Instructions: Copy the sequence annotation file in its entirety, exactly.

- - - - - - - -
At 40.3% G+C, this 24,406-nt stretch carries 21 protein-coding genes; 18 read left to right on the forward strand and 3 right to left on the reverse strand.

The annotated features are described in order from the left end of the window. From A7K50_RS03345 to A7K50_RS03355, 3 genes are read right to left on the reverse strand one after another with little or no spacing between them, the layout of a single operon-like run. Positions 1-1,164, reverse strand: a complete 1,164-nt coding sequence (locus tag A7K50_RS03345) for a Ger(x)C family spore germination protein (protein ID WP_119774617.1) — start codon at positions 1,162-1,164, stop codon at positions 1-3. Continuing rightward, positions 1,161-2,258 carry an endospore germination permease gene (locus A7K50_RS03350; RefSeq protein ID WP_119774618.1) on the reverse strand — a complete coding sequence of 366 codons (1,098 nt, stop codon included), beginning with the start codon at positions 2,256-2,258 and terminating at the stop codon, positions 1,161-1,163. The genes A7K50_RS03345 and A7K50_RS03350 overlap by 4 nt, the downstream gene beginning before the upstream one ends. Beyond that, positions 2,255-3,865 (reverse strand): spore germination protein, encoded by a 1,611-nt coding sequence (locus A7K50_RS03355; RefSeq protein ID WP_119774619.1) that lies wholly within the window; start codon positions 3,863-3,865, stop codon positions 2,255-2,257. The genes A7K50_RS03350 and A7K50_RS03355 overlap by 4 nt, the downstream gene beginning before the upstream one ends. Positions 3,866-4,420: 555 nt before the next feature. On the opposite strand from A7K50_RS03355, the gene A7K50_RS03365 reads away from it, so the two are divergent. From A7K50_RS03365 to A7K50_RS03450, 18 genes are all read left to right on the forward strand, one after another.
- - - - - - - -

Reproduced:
At 40.3% G+C, this 24,406-nt stretch carries 21 protein-coding genes; 18 read left to right on the forward strand and 3 right to left on the reverse strand.

The annotated features are described in order from the left end of the window. From A7K50_RS03345 to A7K50_RS03355, 3 genes are read right to left on the reverse strand one after another with little or no spacing between them, the layout of a single operon-like run. Positions 1-1,164, reverse strand: a complete 1,164-nt coding sequence (locus tag A7K50_RS03345) for a Ger(x)C family spore germination protein (protein ID WP_119774617.1) — start codon at positions 1,162-1,164, stop codon at positions 1-3. Continuing rightward, positions 1,161-2,258 carry an endospore germination permease gene (locus A7K50_RS03350; RefSeq protein ID WP_119774618.1) on the reverse strand — a complete coding sequence of 366 codons (1,098 nt, stop codon included), beginning with the start codon at positions 2,256-2,258 and terminating at the stop codon, positions 1,161-1,163. The genes A7K50_RS03345 and A7K50_RS03350 overlap by 4 nt, the downstream gene beginning before the upstream one ends. Beyond that, positions 2,255-3,865 (reverse strand): spore germination protein, encoded by a 1,611-nt coding sequence (locus A7K50_RS03355; RefSeq protein ID WP_119774619.1) that lies wholly within the window; start codon positions 3,863-3,865, stop codon positions 2,255-2,257. The genes A7K50_RS03350 and A7K50_RS03355 overlap by 4 nt, the downstream gene beginning before the upstream one ends. Positions 3,866-4,420: 555 nt before the next feature. On the opposite strand from A7K50_RS03355, the gene A7K50_RS03365 reads away from it, so the two are divergent. From A7K50_RS03365 to A7K50_RS03450, 18 genes are all read left to right on the forward strand, one after another.